COOK: When any company loses information – banks, health insurers, the Office of Personnel Management – there’s no question about what happens next: that data then gets sold on the Internet. Its expressed purpose is to be used by fraudsters to perpetrate all kinds of fraud — new account fraud, account takeover fraud, wire-transfer fraud, etc. That data is used very broadly, and today there is no way to really know when that information will be used by fraudsters.

We, frankly, don't think it’s right that fraudsters have such a free range to operate under this blanket of secrecy.

So, we’ve established the Compromised Identity Exchange that is available to all compromised entities, for free. Those entities put their compromised customers’ data into the data exchange, knowing that the only entities looking at it are those who might be harmed if that data was being used against them to commit fraud.

Then, “at-risk” entities can query that database in real time, when a new account opening of any kind is being attempted. They can see if it matches a compromised identity in the database. Those entities are then better able to protect that consumer by doing additional authentication as needed. The goal, obviously, is to stop fraud before it happens.

In addition, one of the big value-adds is that this query can extend to checking and savings accounts or credit lines vulnerable to account takeover fraud or wire transfer fraud. Since there is no credit check run to initiate those types of transactions, credit monitoring services may not be effective in preventing those types of fraud – which can be devastating. By scoring existing accounts against the Compromised Identity Exchange, at-risk entities can determine which accounts need additional monitoring to catch those transactions and avoid losses.

It’s not just a concept. The Compromised Identity Exchange has launched and it’s working. We are working with large banks – who are the “at-risk” entities that would be fraudster targets – and large compromised entities to enrich the platform that already exists.

WEBSTER: Could having a Compromised Identity Exchange give companies an incentive to come forward earlier and contribute compromised data into the exchange?

COOK: The issue isn't if you're going to report it, it's when you are going to report it. One of the biggest concerns is always: how much is this breach going to cost the organization on a multitude of levels – cost of fraud, cost of reputation, and a variety of other operational costs.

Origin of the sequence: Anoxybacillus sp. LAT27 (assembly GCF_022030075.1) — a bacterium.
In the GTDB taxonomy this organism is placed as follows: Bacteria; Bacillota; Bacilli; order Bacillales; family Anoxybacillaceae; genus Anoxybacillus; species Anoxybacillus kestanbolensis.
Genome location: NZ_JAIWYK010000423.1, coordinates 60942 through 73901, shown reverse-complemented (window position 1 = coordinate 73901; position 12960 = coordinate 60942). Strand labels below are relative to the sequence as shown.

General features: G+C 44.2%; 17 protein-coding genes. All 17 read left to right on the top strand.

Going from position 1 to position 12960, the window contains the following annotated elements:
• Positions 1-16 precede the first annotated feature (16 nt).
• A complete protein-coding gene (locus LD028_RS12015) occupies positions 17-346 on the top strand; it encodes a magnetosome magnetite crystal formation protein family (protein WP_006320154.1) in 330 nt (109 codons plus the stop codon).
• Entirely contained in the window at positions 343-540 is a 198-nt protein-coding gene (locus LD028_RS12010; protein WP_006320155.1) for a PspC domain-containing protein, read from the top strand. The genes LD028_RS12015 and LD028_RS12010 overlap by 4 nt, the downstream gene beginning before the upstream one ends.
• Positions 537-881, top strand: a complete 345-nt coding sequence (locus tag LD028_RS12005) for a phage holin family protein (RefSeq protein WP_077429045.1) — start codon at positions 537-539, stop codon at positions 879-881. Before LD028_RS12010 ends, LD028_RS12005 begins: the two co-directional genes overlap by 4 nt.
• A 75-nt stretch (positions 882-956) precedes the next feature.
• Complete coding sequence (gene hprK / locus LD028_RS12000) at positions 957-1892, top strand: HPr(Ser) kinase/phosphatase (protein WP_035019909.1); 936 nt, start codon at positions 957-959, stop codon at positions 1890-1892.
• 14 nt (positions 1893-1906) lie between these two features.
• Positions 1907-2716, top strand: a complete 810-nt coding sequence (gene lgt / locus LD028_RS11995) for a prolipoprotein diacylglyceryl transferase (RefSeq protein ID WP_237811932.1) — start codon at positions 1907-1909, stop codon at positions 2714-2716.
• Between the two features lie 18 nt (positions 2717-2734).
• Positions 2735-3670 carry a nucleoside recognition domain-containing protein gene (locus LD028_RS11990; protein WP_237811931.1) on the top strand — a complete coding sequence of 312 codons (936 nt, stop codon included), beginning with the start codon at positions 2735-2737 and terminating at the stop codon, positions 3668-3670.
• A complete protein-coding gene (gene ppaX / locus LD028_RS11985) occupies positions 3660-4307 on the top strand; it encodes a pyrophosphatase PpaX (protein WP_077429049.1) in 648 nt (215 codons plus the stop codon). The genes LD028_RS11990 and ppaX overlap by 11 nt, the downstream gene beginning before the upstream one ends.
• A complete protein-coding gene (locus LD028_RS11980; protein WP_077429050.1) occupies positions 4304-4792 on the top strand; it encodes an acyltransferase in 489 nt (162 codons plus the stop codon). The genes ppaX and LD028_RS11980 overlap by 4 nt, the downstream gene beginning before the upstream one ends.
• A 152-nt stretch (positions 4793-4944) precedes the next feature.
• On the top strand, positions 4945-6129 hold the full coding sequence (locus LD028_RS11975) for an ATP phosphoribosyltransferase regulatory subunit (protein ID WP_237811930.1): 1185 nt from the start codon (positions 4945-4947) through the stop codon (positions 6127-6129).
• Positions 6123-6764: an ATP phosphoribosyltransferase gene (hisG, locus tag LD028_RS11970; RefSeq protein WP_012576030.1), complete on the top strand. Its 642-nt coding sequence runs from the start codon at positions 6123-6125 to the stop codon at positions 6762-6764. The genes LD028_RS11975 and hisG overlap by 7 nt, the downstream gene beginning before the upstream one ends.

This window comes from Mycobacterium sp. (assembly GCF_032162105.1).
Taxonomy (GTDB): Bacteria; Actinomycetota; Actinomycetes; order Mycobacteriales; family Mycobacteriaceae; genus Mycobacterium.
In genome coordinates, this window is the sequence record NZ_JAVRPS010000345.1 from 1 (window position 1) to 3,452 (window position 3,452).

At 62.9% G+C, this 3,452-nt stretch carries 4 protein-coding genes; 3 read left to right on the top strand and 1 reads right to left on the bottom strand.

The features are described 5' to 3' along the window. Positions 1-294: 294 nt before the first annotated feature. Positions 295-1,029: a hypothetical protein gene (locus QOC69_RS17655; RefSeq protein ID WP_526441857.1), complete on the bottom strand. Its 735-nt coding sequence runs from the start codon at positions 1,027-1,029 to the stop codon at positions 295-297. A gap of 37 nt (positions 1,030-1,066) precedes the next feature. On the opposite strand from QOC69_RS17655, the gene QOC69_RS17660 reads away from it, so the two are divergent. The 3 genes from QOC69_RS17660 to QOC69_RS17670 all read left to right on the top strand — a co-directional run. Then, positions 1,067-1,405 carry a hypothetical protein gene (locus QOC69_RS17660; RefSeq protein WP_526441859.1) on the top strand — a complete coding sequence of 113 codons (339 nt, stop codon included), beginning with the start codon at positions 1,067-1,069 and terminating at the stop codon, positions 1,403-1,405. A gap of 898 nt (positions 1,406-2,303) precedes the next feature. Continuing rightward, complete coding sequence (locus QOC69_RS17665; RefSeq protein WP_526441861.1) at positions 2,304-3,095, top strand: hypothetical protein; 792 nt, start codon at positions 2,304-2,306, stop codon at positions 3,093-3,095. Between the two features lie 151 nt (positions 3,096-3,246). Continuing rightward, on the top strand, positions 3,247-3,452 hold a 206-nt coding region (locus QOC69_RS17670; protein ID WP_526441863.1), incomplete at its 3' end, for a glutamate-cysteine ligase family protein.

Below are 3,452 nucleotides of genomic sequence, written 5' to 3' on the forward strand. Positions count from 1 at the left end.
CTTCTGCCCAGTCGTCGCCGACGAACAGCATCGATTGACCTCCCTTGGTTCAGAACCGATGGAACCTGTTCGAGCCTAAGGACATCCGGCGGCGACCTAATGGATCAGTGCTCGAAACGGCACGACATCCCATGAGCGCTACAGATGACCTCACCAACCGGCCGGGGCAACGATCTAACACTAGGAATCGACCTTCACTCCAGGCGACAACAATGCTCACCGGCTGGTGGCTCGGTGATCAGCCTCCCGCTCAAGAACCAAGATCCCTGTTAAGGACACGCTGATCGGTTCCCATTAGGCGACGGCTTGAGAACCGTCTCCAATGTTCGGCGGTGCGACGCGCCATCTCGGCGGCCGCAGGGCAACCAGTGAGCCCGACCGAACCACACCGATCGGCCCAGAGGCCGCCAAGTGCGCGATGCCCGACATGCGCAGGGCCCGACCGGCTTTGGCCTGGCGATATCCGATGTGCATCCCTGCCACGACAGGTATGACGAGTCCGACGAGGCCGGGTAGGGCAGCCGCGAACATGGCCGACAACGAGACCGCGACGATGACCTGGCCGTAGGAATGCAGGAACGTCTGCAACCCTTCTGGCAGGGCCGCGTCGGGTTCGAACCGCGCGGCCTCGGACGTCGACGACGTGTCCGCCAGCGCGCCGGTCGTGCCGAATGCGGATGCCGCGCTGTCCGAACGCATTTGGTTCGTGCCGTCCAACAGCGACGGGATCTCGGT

In the case of a bank, they have to regenerate cards. They have to buy credit monitoring because that's the standard now. If there is a data breach of PII information, consumers and regulators expect the entity to buy credit monitoring. That's very expensive. And for a lot of reasons it's not actually a very good solution.

We want access to our platform to be free for compromised entities, so to take the concern of those dollars off their plate. We hope that will encourage them to participate in a compromised data exchange sooner rather than later.

We really believe that when the exchange is in place and really revved up, it will stop a lot of fraud – since the faster it's reported, the faster it can protect banks from being defrauded and consumers from having their identities compromised.

WEBSTER: So it sounds to me that your exchange could eliminate the need for anyone to buy credit monitoring for their customers in the future since, in theory, at least, your platform provides the knowledge about whether the consumer’s identity is being used against them.

COOK: We want consumers to actively own and take part in their identity. That’s why we built the company. We think our solution will let them do that.  And since we can offer 100 percent coverage – card, checking, wire and even credit lines, consumers will be protected proactively regardless of whether they opt in – or not – to a credit monitoring service. Naturally, consumers can always opt-out if they wish.

All that said, I think in the short run people will continue to buy credit monitoring - it does serve some kind of a purpose for those who opt-in. The consumer gets an alert when a new account was opened and for that roughly 8 percent of people who take the service, that is good news.

However, because not that many people opt-in, most consumers are still at risk as are a number of other entities  – and the fraudsters have free rein to wreak havoc with them and the banks and merchants they are out to hurt whenever and however they please.

Immediately, we think we will be a supplement to the existing credit monitoring solution – but if have our way, not for very long.



New forms of alternative credit and point-of-sale (POS) lending options like ‘buy now, pay later’ (BNPL) leverage the growing influence of payments choice on customer loyalty. Nearly 60 percent of consumers say such digital options now influence where and how they shop—especially touchless payments and robust, well-crafted ecommerce checkouts—so, merchants have a clear mandate: understand what has changed and adjust accordingly. Join PYMNTS CEO Karen Webster together with PayPal’s Greg Lisiewski, BigCommerce’s Mark Rosales, and Adore Me’s Camille Kress as they spotlight key findings from the new PYMNTS-PayPal study, “How We Shop” and map out faster, better pathways to a stronger recovery.